Rob Bell

Rob Bell

Image by feyip via Flickr

Rob Bell founded Mars Hill Bible Church, with the church originally meeting in a school gym in Wyoming, Michigan. Within a year the church was given a shopping mall in Grandville, Michigan, and purchased the surrounding land.  As of March 2011, Sunday attendance numbers between 8,000 and 10,000 people attend the two “gatherings” on Sundays at 9 and 11 AM.

In August 2005, Bell published his first book, Velvet Elvis: Repainting the Christian Faith.  Velvet Elvis is for people who are, in Bell’s words, “fascinated with Jesus, but can’t do the standard Christian package”

Bell’s second book, titled Sex God: Exploring the Endless Connections between Sexuality and Spirituality, was released in March 2007. In February and March 2007 Bell hosted a “Sex God” tour on six university campuses to promote his book. The tour functioned more as a time for engaging questions and conversation. Questions ranged from Old Testament codes to homosexuality to what should Christians do with the word “evangelical”.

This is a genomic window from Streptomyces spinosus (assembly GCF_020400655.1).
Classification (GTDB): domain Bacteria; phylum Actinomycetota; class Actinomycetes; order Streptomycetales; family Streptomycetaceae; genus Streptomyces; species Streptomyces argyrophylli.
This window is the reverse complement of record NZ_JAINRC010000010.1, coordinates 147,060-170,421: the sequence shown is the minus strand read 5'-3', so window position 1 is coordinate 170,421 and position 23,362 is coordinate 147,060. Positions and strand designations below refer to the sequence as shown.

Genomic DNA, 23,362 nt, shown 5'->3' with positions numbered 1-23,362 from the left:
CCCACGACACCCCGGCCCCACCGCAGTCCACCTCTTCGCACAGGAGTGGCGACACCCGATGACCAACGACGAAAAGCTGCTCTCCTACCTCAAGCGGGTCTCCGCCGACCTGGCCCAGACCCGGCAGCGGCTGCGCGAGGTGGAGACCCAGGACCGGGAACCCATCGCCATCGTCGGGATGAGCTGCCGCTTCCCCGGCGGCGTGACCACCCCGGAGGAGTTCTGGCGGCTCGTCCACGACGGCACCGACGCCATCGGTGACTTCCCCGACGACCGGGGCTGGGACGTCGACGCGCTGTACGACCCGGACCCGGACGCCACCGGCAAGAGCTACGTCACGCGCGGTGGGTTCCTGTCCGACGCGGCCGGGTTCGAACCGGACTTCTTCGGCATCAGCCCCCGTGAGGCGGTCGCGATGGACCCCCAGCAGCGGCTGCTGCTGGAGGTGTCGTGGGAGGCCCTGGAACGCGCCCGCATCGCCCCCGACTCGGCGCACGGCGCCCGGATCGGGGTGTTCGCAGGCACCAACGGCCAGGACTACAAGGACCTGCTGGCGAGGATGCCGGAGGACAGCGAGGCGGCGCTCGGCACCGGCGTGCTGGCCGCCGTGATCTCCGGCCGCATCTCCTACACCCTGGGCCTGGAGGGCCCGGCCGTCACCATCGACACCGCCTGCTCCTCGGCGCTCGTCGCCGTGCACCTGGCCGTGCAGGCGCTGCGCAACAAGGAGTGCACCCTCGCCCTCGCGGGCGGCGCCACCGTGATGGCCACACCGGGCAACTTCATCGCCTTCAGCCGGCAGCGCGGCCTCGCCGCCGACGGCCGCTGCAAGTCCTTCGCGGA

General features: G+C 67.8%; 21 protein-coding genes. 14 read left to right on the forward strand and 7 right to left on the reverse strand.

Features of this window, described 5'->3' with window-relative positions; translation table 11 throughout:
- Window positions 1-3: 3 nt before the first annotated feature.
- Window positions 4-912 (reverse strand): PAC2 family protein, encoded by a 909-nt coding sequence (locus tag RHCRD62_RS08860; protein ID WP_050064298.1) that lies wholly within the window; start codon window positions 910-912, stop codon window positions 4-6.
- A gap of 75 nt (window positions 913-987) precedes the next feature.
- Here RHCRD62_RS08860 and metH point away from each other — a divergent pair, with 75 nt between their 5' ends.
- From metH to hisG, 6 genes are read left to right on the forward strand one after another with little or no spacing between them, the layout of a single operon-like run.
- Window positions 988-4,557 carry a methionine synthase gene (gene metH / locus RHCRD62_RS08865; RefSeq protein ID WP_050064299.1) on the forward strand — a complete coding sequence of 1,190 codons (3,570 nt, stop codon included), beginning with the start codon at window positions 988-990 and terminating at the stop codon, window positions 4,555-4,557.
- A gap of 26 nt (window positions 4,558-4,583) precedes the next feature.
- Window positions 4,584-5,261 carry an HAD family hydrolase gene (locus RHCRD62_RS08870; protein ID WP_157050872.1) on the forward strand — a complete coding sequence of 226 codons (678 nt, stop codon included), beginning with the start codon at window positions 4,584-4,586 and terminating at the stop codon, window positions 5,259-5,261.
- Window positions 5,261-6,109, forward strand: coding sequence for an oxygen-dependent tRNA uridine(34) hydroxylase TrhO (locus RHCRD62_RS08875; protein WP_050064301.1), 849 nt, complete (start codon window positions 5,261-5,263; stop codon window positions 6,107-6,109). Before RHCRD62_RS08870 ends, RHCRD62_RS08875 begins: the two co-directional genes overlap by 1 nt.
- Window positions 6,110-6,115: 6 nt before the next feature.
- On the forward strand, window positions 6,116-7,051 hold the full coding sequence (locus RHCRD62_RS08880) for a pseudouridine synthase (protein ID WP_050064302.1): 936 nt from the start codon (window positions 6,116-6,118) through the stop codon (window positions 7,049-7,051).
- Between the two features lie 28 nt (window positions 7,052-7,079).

In his writings, Bell says “I affirm the truth anywhere in any religious system, in any worldview. If it’s true, it belongs to God.” Bell says, “This is not just the same old message with new methods. We’re rediscovering Christianity as an Eastern religion, as a way of life. Legal metaphors for faith don’t deliver a way of life. We grew up in churches where people knew the nine verses why we don’t speak in tongues, but had never experienced the overwhelming presence of God.”

Love Wins

In his most recent book, Love Wins, Bell has stated that “It’s been clearly communicated to many that this belief (in hell as conscious, eternal torment) is a central truth of the Christian faith and to reject it is, in essence, to reject Jesus. This is misguided and toxic and ultimately subverts the contagious spread of Jesus’ message of love, peace, forgiveness and joy that our world desperately needs to hear.”  In this book, Bell outlines a number of views of hell, including universal reconciliation (UR), and though he does not choose any one view as his own, he states of the UR view, “Whatever objections a person may have of [the UR view], and there are many, one has to admit that it is fitting, proper, and Christian to long for it.”


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